role as an anchor institution to influence our supply chain and our partners to do things differently as well? The second one is skill set, you know, this is a different skill set, it’s a different way of thinking. Is the way in which we procure goods and services historically in the NHS how we get best value for the pound we spend? Thinking very narrowly from a corporate perspective, this now broadens that out into the best value we can get for society. That’s a hugely different way of looking at procurement, a hugely different way of looking at the depth of our supply chain that comes through in our communities and there’s a piece of work to do to build our skill sets in that place, to navigate our complex procurement rules and bring in an approach that embraces social value. And the last thing then is toolsets, you know, it links closely to skill sets but we do need to make sure that we’re working on appropriate data sets, appropriate approaches and themes to really get the most out of delivering on our social value requirement.


Prys Jenkins [00:16:38] And just from a broader angle, how do you see the uptake of social value across other health boards, maybe in Wales or across the UK? And how does that fit in with other public and private sector organisations?


Huw Thomas [00:16:51] I think there will be a growing need to embrace this. I do think that there is an opportunity, now that regulations around procurement are in flux post-Brexit, to think differently about how we approach the market, think differently about how we approach our supply chain. I think, as I say, it comes back to thinking of the public sector as a value creator, not a user or a sink of value. So we need to embrace that approach. How is it currently? I think we’re in our infancy, I think we’ve got a great policy framework in Wales with the Well-Being of Future Generations Act so coalescing around that, I think would be quite critical, and I can see that certainly you’ve seen that in Welsh government’s approach and certainly seeing that from colleagues in other health boards and in our neighbouring local authorities. I think politically there will be an increased drive into thinking about what we do with procurement, in particular to buy local. But I think social value is much broader than that and I do wonder whether it will get the right response from organisations across the UK. I think in Wales we’ve got the right policy framework, we just need to make sure that we’re properly embracing that within the delivery arms of government, through the NHS, through our local authority partners, as I say.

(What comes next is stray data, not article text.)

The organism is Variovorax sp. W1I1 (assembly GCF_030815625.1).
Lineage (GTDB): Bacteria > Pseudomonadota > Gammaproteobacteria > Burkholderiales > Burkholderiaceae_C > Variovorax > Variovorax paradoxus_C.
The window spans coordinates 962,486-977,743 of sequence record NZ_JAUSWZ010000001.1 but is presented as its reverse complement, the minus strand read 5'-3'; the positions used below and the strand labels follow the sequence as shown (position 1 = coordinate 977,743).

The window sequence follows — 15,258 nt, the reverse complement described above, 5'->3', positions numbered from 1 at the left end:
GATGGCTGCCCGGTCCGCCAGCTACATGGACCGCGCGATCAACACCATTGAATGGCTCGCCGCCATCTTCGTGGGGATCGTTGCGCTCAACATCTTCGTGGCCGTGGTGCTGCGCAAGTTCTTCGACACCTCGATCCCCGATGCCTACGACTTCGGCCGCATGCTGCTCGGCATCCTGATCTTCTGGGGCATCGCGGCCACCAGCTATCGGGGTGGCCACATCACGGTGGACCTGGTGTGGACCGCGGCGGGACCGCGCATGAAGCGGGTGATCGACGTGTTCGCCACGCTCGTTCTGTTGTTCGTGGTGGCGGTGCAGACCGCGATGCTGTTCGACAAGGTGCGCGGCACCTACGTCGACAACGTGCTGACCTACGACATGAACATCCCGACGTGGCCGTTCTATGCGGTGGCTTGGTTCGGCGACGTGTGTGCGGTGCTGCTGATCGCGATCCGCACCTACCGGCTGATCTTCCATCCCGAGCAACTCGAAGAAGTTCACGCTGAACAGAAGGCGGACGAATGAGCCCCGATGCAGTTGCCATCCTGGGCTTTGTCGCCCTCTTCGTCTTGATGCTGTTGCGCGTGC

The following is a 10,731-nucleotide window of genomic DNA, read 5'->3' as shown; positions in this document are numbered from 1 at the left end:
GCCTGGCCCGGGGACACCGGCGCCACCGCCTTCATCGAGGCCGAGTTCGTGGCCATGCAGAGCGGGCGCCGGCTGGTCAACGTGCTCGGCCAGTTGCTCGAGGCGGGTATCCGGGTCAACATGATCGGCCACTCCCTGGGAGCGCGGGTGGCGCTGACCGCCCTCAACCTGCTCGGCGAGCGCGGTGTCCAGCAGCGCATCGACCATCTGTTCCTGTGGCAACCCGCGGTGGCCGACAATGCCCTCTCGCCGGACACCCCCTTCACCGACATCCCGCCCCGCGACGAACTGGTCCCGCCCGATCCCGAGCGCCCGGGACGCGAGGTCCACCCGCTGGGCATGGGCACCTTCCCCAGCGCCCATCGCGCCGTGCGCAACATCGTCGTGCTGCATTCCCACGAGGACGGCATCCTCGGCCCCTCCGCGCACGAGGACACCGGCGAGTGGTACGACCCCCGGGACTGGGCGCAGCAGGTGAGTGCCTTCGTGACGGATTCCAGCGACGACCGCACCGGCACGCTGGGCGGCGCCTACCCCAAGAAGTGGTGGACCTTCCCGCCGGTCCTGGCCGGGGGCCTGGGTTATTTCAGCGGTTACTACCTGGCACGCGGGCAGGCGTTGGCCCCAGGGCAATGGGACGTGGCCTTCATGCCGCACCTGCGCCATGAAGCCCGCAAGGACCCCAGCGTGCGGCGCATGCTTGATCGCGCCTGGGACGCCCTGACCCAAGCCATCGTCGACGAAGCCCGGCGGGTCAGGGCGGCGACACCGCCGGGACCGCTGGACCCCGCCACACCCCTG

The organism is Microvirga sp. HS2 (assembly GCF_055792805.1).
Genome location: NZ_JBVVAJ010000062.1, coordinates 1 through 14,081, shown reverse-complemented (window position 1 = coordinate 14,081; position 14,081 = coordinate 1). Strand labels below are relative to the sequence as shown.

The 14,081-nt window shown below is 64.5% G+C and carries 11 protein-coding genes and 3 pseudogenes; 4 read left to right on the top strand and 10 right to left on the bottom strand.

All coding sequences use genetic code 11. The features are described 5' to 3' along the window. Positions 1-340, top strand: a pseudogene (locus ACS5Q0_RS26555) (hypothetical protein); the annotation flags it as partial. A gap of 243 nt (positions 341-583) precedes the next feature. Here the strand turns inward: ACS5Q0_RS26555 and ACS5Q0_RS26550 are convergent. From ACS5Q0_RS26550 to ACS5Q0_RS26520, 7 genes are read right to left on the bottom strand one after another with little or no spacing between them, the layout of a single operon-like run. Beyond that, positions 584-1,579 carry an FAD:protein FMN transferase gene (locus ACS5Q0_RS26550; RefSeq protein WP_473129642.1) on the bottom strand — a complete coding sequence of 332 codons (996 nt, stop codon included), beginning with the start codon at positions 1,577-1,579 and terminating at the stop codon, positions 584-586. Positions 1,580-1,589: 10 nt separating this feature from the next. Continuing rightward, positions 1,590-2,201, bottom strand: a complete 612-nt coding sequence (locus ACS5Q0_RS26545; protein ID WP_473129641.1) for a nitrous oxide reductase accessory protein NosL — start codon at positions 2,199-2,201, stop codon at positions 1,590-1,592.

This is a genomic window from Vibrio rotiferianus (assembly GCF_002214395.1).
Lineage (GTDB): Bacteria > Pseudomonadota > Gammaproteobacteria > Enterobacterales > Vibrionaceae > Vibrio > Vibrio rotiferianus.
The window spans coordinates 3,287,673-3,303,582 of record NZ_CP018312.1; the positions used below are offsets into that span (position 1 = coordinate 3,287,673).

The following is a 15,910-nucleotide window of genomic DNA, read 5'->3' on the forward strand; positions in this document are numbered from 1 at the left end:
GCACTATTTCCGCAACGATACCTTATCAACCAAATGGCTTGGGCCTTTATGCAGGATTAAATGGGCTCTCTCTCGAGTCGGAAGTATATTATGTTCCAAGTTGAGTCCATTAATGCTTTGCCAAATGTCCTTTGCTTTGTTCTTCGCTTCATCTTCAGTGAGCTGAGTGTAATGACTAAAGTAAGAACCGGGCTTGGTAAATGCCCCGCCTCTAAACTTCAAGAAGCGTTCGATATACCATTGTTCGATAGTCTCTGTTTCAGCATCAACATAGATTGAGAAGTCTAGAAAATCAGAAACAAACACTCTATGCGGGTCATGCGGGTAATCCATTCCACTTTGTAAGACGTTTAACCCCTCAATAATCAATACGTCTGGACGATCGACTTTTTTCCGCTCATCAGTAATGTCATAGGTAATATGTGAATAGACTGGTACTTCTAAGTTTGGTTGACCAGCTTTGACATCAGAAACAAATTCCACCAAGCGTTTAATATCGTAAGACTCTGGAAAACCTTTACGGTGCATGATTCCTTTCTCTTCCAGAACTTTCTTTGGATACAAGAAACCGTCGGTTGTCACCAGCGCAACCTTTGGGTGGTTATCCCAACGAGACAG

Prys Jenkins [00:18:36] Diolch yn fawr, thank you for joining us on the podcast today Huw. But before we wrap up, I must ask you why is social value important to you personally and for the team at Hywel Dda?


Huw Thomas [00:18:47] Thanks, Prys, for that. Why is social value important to me? Social value is important to me and the team here because we are embedded as part of our society here. You cannot disentangle the health board from the environment and the society within which we live and work. And it’s important because I think we have all got a duty to make sure that everyone has a fair chance to contribute and benefit from the opportunities that we have as a health board and the challenges that we have as a health board. I want to make sure that we are as inclusive as possible in our work and in the impact that we have. We need to be very focused now in an environment that’s likely to be resource-constrained over the next few years to make sure we have the biggest possible impact on our communities. Social value is a key route into delivering that inclusive recovery.